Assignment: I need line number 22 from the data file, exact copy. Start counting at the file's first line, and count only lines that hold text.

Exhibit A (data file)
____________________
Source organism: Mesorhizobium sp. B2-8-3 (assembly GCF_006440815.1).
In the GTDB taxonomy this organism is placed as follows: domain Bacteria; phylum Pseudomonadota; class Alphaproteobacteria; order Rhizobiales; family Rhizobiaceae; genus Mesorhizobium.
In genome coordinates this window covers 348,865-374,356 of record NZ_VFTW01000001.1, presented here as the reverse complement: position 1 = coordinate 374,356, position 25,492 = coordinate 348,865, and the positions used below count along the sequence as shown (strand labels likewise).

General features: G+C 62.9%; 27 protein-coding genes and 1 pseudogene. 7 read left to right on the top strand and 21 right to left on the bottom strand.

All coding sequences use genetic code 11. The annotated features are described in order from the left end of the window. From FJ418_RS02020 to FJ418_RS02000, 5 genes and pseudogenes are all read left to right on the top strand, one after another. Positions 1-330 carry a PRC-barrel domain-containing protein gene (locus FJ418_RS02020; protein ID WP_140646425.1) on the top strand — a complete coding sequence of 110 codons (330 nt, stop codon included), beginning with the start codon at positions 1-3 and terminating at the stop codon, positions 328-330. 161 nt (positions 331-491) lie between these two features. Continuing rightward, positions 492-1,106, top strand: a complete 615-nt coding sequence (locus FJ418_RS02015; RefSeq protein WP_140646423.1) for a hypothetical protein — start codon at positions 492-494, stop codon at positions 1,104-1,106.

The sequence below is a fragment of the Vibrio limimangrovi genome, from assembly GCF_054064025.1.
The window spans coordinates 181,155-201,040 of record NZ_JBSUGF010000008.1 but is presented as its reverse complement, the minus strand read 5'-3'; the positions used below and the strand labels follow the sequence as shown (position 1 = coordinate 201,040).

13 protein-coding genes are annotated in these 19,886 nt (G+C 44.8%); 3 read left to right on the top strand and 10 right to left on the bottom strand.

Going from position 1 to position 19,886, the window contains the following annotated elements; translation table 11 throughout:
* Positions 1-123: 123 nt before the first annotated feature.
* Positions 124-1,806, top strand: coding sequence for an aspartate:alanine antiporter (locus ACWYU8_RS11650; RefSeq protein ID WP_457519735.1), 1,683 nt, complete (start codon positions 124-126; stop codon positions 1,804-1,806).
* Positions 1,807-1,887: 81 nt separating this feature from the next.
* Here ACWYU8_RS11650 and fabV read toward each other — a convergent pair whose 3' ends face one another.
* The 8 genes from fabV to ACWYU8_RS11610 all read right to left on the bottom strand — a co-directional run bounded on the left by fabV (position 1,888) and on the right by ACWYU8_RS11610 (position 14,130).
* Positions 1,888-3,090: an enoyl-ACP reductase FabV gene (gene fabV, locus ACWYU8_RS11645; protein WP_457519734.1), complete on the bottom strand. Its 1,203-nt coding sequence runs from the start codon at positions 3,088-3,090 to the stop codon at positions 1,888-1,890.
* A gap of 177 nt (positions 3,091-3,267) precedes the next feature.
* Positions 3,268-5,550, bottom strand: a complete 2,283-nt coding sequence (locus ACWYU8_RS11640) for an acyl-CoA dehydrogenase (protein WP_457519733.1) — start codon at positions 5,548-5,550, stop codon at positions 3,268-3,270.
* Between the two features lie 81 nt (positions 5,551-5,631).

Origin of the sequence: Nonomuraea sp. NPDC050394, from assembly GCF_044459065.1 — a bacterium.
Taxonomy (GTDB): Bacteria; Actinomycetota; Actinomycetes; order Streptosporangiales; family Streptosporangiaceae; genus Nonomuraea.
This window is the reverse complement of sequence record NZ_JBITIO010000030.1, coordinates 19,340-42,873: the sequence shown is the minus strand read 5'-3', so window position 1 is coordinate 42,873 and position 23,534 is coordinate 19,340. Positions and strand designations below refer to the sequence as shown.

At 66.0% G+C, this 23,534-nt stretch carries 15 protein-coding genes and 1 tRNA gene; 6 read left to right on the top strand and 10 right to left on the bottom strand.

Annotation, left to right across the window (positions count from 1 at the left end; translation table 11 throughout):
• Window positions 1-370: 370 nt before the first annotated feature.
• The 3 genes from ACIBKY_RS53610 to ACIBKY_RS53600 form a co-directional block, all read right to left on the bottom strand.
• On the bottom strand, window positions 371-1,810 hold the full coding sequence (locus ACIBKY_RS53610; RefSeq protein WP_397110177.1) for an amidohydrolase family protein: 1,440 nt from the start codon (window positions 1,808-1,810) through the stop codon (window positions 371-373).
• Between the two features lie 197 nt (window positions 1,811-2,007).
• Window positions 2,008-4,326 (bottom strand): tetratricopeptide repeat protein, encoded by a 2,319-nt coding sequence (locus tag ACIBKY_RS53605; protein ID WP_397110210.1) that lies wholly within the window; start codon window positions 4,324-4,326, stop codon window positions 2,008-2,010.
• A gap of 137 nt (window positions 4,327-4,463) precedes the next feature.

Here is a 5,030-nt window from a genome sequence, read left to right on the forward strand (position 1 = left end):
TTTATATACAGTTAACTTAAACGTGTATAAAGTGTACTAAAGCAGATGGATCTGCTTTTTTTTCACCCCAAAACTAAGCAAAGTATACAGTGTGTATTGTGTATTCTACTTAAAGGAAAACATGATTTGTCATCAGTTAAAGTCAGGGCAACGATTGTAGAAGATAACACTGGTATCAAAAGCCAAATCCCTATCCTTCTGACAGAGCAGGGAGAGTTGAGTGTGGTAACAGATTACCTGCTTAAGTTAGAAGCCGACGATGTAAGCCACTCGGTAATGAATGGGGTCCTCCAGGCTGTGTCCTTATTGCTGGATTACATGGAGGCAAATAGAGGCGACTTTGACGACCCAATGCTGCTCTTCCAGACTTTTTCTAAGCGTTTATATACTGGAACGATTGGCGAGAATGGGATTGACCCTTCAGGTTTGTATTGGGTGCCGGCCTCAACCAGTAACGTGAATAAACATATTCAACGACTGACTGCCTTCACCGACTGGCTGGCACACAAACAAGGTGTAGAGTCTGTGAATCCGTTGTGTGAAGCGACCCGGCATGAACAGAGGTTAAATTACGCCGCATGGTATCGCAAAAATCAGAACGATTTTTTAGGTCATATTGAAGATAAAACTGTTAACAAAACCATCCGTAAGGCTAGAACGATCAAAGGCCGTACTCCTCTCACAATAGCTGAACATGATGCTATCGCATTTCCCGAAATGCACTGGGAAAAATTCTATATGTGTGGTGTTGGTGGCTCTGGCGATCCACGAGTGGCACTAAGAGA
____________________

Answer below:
At 66.0% G+C, this 23,534-nt stretch carries 15 protein-coding genes and 1 tRNA gene; 6 read left to right on the top strand and 10 right to left on the bottom strand.